The Daily Beet

05 Sep Leaving on a Jet Plane: Char on traveling Plant-Strong!

Share this story

Leaving on a  Jet Plane

I’ve got this plant-strong travel thing down to a science.  Simple as “A-P-D” is what I call it…handling myself in the “Airport-Plane-Destination” mode.  In the late spring I traveled to the remote interior of northern Honduras and realized that before my arrival I needed to connect with the cook at the home where I would be staying.

I am a person who travels with one small suitcase, stuffed with lots of black clothing, two pairs of shoes (one running), and that’s it!  On this trip though, it appeared that I had forgotten to unpack my groceries from the week before, because my suitcase was stuffed with brown rice, organic, decaffeinated green tea, oatmeal, and walnut butter in individual packets. I even packed Ezekiel tortillas and a new fav snack called Peeled Snacks®, I like them because each bag is equal to one serving of fruit.  No added sugar.  And just the right amount.

And no plant-strong suitcase would be complete without a gallon bag filled with Rip’s Big Bowl (let all the air out before closing and it fits well packed in a sweatshirt).

Part of the trick in packing for travel is that you have to cover yourself for airport delays, air travel, and sitting in a van for two hours until you reach your final destination.

It was important for me to remain plant-strong in Honduras, because three years ago, I was tipping the scales three pounds shy from the number 300.  These days, I no longer need a seatbelt extender.

Ready to travel?  This is what works for me.

Before you Go:

-Contact your host/hotel, and see what plant-strong options they have available for you.  Based on that conversation, make a list of what you will need to take with you.  Then head to the store.

-My shopping list consisted of brown rice, old-fashioned oatmeal, whole grain breads, decaffeinated tea, unsweetened walnut butter, spices (cinnamon, ginger, etc.)  Pack things that are easily portable.  Individual units of food work great.

Day of Travel-Getting Ready for the Airport…The “A” Part of Your Day

-Keep your morning routine.  Have a hearty E2 breakfast.  Take an empty water bottle, too! Pack two lunches.  One for the plane, and one for any delays.  If you’ve had delays in your life, you know that there are airport food options, but why waste your money?  I usually take some homemade veggie burgers,  fresh fruit, my favorite veggies, etc.

-I pack a travel mug.  With the tea bags you’ve brought, you can sip on a favorite beverage from a mug that you love.  (BTW, I need an E2 mug.  Badly.)

I also pack everything in what looks like a swanky purse, but the reality is that it is a lunch cooler.  It doubles as a purse, because it has a compartment for my passport, wallet, and tickets.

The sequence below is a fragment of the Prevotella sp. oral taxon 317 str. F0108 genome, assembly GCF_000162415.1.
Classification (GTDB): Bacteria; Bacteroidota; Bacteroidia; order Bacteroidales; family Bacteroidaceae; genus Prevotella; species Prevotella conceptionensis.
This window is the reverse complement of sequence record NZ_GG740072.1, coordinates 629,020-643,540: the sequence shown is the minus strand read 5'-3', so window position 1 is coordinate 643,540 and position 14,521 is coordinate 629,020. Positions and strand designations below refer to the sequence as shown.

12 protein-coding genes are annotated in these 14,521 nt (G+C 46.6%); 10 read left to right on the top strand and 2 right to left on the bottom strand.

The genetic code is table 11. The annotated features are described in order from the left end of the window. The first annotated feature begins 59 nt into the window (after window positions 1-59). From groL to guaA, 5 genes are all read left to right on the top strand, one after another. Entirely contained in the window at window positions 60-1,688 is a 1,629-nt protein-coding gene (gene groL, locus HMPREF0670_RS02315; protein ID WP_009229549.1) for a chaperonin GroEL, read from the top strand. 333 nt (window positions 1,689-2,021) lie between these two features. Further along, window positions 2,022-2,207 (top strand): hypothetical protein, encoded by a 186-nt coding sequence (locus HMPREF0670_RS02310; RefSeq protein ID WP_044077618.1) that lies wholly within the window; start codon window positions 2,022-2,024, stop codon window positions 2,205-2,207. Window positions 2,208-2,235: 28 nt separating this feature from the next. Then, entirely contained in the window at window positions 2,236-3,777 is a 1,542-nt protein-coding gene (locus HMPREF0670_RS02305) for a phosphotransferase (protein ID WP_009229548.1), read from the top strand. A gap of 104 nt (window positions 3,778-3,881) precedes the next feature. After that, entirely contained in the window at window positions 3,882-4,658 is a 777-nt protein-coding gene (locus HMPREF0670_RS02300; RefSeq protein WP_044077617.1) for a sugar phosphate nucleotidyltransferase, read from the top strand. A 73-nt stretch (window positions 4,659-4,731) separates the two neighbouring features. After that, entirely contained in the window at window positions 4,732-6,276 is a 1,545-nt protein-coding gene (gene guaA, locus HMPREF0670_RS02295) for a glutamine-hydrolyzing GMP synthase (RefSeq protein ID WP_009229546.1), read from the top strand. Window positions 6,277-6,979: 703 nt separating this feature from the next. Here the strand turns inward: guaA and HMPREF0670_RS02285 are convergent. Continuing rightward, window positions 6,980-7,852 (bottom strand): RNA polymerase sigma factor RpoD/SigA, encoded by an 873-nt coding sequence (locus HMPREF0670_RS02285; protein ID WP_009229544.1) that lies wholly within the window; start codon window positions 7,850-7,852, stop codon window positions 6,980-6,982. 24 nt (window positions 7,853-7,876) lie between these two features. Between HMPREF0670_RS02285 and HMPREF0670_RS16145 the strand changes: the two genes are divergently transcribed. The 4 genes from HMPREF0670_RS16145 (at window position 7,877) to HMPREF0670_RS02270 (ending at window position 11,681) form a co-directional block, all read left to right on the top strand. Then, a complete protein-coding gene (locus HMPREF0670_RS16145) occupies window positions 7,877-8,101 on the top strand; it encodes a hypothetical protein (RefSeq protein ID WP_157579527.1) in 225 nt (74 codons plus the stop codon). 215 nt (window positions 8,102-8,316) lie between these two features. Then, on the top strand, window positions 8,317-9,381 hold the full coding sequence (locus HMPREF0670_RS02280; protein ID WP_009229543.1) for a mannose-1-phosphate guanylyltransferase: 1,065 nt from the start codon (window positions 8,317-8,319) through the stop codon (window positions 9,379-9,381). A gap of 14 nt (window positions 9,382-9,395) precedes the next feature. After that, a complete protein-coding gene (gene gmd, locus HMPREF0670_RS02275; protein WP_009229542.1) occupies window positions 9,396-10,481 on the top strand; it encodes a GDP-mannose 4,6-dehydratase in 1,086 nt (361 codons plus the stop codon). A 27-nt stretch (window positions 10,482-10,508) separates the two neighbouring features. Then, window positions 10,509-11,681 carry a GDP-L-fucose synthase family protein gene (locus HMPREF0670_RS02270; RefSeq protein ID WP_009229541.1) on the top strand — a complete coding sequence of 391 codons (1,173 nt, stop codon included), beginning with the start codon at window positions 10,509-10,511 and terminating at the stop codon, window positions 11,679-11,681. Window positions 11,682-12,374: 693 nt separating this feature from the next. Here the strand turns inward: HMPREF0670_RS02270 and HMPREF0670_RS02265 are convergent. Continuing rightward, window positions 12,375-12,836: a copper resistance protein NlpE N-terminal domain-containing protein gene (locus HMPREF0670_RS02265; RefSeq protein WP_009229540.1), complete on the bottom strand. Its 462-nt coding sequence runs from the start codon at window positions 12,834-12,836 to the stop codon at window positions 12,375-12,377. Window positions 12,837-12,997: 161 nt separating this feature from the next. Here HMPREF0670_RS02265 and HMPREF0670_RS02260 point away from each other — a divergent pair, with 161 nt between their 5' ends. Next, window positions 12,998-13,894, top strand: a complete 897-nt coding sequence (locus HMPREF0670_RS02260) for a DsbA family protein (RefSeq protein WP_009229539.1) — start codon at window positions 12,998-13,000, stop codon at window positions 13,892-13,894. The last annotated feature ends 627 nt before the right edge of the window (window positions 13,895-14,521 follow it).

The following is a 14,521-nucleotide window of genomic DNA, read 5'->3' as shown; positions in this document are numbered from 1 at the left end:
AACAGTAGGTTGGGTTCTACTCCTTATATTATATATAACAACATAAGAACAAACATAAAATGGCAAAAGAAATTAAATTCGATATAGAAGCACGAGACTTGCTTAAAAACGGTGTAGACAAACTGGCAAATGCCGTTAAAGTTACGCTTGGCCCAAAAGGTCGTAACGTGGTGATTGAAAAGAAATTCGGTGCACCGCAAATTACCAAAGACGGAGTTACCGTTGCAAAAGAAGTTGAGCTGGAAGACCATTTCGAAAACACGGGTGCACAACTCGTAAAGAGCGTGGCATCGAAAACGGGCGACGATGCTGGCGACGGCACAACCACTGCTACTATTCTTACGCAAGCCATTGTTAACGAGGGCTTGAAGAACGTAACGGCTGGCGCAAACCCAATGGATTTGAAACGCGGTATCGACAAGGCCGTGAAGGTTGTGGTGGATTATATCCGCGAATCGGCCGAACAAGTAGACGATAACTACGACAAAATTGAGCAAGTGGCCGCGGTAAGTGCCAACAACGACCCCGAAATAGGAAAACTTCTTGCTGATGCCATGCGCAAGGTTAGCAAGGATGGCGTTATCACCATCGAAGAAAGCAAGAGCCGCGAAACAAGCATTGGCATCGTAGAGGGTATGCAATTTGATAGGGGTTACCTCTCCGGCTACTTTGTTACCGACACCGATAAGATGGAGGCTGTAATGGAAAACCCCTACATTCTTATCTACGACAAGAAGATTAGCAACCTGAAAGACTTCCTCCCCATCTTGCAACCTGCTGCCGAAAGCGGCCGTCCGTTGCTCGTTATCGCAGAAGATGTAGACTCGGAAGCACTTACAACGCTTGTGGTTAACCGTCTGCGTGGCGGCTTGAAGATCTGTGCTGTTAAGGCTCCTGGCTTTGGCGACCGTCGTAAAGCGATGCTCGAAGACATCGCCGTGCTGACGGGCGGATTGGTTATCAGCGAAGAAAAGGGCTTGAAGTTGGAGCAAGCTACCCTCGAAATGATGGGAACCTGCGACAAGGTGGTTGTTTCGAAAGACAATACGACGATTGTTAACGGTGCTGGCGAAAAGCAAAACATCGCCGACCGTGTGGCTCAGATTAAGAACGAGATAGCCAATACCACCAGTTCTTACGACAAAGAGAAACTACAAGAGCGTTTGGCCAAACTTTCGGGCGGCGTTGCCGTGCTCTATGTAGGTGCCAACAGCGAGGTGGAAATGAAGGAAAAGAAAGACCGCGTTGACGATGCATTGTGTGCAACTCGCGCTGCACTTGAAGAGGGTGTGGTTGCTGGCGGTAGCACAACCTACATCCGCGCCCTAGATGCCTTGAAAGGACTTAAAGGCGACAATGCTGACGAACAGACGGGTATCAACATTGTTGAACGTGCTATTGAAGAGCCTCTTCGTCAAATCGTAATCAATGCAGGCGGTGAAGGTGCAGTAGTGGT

Here’s the “P” Part

-On the plane, ask to have your water bottle filled.  When the food arrives, you can get into your Plant-Strong Aviator mode and have a great lunch above the clouds.  Your food will be so good looking that people will actually say, “Hey, wanna sell that to me?”

-Save some food for a snack if your flight is long.

-Get up every hour and walk around.  To the front of the aircraft, to the back.  Stretch your legs.  Wear a plant-strong t-shirt, people are always curious about that word (frankly, they must be living under a rock if they do not know that it means).

Part “D”

-Once you arrive to your final destination, survey the land.  Introduce yourself to the kitchen staff.  Bring Post-it® Notes (you will need to label your foods).  I brought a “before” picture of myself to Honduras, and explained to Isabel the chef (now a dear friend) that I had to be plant-strong because I never wanted to return to my former self.  By the end of my trip, Isabel knew that, “I only eat fruit, vegetables, and whole grains.  I eat nothing that has eyes…”

-Breakfast is the easiest meal of the day.  Oatmeal and fresh fruit, simple as that.

-Pack your lunch every day.  You know what you like.  Fortunately, the abundance of beans, and cooking them without salt, worked well.  With Ezekiel wraps, I could have an E2 Baleada everyday.  What’s a Baleada  you ask?  Sort of like a burrito, usually contains beans.  That’s it.  If you asked for a burrito in Honduras, you’d get a baleada.

-Lend a hand during meal preparation.  While the brown rice is cooking, you can shred fresh vegetables.  All of our fresh foods are soaked in a food-safe antibacterial solution and rinsed with boiled water.  Every night, I would make the salad…E2 style.

-Take advantage of the produce that grows in abundance.  Mango trees and pineapple plants were everywhere!   Carrots, potatoes.  As for leafy greens?  Scarce, but available.  Cabbage is used in the place of lettuce.

-Always show your appreciation to those prepping the meals.  They love hearing that they have done something well.  Engine 2 was new to them, and a challenge since everything in this country’s cuisine is usually fried and salty.  It was very rewarding to spread the E2 message to yet another kitchen in the world!

Neither One of Us Wants to Be the First to Say Goodbye